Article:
A study released this week suggests women who smoke during pregnancy are more likely to rear children who are involved in delinquency.
The Australian Institute of Family Studies reports 12- to 13-year-olds whose mothers smoked frequently during pregnancy were 18% more likely to engage in crime than those whose mothers didn’t smoke.
But studies such as these can only look at potential associations; they cannot show cause and effect. So the results must be interpreted with caution.
The researchers did adjust their analysis to account for a range of factors: child, maternal and household characteristics; pregnancy and birth complications; and parenting style. However, it could be that smoking is a marker for other things such as poverty, low socioeconomic status and vulnerabilities that could not be accounted for or accurately measured.
It’s therefore likely that high levels of social disadvantage are actually being measured and smoking is a marker of this inequality.
It’s well known that smoking in pregnancy is a risk factor for a range of complications for women and their babies. I co-chaired the development of the Australian antenatal clinical practice guidelines which included a module on tobacco smoking. We reviewed the literature and highlighted the complications including low birth weight, preterm birth, small-for-gestational-age babies and infant death during or after birth.
While the prevalence of smoking in pregnancy has declined in many high-income countries over the past decade, this decline has not been consistent across all sectors of society. People who are socially disadvantaged or vulnerable often have higher rates of smoking.
Midwives, obstetricians and general practitioners play an important role in working with and supporting women to quit. The guidelines recommend asking pregnant women about their own smoking status and their exposure to passive smoking (most commonly through a partner smoking) at their first antenatal visit. Women should be provided with information about the risks of smoking and passive smoking, and practitioners should emphasise the benefits of quitting.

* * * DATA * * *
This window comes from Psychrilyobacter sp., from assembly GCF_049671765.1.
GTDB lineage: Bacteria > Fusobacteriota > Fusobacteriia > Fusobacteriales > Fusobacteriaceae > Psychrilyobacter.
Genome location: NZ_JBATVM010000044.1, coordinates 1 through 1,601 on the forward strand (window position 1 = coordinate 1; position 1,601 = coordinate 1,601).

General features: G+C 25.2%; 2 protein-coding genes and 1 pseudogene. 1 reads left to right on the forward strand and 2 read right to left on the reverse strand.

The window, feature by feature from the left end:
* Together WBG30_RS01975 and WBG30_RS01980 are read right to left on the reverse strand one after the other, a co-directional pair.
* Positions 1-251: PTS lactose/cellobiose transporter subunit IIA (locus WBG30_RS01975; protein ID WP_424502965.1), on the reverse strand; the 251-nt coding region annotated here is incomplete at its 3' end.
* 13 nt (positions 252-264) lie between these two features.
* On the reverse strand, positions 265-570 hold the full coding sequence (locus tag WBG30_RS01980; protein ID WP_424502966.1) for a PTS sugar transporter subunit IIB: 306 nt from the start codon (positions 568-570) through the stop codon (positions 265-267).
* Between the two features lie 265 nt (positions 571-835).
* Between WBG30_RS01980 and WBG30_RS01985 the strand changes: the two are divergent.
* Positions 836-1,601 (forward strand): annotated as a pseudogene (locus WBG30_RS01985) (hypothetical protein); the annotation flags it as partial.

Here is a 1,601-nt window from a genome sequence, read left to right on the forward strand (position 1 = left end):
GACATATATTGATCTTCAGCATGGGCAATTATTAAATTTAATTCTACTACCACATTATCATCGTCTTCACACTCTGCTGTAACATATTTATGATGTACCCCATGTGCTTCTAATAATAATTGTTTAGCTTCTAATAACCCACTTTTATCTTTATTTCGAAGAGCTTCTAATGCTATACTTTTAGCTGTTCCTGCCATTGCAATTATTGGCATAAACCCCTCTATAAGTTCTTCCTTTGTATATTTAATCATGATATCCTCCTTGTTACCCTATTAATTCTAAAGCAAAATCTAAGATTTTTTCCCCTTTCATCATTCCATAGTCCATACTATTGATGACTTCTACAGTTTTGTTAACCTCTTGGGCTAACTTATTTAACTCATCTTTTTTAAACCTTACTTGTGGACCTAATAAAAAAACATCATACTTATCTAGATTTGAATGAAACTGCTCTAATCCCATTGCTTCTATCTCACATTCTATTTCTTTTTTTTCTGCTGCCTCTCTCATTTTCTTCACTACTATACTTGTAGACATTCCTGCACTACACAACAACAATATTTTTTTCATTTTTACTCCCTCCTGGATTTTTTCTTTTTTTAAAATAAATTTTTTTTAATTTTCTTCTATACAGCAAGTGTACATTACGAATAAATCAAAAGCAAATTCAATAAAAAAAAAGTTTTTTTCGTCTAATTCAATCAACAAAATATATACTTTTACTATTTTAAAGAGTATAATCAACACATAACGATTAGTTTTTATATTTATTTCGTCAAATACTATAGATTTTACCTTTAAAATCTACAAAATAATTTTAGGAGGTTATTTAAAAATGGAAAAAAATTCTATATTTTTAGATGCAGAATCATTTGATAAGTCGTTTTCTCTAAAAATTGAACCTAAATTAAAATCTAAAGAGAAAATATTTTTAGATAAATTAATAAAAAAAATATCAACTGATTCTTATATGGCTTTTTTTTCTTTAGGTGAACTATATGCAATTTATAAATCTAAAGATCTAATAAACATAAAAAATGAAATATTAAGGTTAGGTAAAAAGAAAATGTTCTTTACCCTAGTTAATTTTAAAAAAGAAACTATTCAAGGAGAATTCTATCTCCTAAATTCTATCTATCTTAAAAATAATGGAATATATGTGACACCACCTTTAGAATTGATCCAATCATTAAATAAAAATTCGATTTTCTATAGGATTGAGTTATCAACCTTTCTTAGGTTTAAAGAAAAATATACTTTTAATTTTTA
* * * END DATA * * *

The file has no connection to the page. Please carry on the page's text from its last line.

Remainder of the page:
Discussion about smoking should not stop at the first visit. The guidelines recommend that at each antenatal visit, women who smoke should be offered personalised advice on how to quit and when, where and how to access support services, along with support and encouragement.
Many women want to give up or reduce their smoking but the complexities of their lives and their social networks mean it’s often difficult. There are women who are struggling with poverty, lack of employment or housing opportunities, problems with drug and alcohol use and domestic violence.
Research shows that for some women, smoking is an opportunity for “time out” from social pressures and for “sharing with others”. For others, it’s a way to reduce stress, ease social interaction, relieve boredom and control weight. Ultimately, smoking may be seen as a less immediate problem relative to other issues.
These challenges and others mean that quitting smoking is difficult for many, and impossible for some. These women need support and assistance, especially during their pregnancy, rather than more guilt.
The new Australian Institute of Family Studies research is important and useful. But it’s not correct to take away the message that if you smoke in pregnancy, your children will be involved in delinquency. And we need to careful not to add unnecessarily to the guilt of mothers.
It is my experience that almost all women try and do the best during pregnancy and in the early weeks and months of their baby’s life. As a society, supporting women who are experiencing inequalities or vulnerabilities is critical – not only to address issues such as smoking in pregnancy, but also to mitigate the longer-term effects of poverty and social disadvantage.
In order to reduce the risk of delinquency at any age, we need a public health approach to address the social determinants of health.
Caroline Homer receives funding from the NHMRC and the ARC. She is the President of the Australian College of Midwives.
Authors: The Conversation